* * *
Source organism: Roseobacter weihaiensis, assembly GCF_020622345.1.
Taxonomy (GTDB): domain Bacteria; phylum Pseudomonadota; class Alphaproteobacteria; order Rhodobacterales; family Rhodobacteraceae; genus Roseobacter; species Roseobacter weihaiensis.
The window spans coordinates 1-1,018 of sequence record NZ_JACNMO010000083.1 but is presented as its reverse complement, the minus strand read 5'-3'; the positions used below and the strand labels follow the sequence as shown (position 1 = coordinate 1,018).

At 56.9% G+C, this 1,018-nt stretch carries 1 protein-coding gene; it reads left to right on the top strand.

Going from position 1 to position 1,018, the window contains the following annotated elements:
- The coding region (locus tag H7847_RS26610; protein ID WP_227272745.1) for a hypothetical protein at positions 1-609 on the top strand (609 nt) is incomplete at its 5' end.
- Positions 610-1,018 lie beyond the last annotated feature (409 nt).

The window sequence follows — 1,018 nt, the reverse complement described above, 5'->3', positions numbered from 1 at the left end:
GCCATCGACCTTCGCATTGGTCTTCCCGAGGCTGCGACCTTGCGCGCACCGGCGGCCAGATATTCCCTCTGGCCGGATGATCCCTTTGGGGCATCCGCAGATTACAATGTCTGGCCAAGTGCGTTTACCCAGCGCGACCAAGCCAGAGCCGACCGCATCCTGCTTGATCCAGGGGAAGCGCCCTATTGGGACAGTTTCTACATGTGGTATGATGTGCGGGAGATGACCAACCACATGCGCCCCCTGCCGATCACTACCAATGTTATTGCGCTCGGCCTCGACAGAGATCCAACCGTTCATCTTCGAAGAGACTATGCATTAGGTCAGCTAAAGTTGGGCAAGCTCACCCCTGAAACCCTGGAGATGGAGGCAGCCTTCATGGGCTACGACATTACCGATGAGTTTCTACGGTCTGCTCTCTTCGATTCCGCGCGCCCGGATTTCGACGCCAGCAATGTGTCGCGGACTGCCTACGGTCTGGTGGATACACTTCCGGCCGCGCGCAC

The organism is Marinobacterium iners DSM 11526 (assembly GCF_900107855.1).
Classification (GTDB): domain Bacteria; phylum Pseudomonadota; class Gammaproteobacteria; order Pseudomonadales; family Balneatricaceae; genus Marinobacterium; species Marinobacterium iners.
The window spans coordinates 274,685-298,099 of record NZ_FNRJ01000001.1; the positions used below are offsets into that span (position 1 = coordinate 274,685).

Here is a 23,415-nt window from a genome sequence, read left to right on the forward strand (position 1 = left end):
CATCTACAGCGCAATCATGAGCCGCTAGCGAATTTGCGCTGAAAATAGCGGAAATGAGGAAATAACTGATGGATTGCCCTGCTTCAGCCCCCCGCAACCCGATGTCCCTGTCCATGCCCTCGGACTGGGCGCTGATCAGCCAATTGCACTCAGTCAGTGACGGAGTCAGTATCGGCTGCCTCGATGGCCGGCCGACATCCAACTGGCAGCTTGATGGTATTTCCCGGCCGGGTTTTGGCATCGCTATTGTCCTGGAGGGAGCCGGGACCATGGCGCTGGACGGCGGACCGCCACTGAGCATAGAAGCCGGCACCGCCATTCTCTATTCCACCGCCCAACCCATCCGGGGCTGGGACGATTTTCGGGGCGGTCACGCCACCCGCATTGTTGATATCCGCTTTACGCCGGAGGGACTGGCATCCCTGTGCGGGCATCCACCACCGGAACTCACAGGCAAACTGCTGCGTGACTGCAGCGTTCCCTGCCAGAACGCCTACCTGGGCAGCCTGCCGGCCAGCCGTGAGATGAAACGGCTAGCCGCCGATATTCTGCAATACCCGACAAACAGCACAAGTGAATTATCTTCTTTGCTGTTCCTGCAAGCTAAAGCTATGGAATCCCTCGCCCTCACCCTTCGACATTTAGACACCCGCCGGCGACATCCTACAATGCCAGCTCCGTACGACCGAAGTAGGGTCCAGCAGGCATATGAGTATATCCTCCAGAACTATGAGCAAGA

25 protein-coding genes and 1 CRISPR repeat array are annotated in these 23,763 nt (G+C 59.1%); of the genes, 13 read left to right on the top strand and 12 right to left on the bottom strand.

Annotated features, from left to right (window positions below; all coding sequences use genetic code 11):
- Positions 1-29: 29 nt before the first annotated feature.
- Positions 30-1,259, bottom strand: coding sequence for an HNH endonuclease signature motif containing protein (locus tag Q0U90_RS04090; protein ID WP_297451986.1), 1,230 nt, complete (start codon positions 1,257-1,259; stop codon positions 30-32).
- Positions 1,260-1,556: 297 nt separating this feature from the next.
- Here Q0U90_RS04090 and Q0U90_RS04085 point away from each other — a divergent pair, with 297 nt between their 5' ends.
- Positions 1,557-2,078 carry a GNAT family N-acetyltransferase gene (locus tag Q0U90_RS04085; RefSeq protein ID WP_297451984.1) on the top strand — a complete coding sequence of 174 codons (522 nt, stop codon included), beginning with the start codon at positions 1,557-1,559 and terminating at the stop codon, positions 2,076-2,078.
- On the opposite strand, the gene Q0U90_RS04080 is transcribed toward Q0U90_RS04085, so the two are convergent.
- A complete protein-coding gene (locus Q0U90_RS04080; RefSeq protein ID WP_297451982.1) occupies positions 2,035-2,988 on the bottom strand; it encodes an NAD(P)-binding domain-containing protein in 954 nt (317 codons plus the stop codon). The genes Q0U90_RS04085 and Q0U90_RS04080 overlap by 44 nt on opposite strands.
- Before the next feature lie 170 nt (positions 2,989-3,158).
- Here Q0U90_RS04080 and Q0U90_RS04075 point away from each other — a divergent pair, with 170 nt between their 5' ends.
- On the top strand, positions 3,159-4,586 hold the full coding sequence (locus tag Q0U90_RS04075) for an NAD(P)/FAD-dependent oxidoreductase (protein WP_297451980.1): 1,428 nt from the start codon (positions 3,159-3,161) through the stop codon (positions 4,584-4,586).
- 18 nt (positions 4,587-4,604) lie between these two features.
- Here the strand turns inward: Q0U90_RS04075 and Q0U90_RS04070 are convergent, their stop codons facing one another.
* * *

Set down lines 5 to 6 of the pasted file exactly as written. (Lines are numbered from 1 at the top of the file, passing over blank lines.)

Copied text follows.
Going from position 1 to position 1,018, the window contains the following annotated elements:
- The coding region (locus tag H7847_RS26610; protein ID WP_227272745.1) for a hypothetical protein at positions 1-609 on the top strand (609 nt) is incomplete at its 5' end.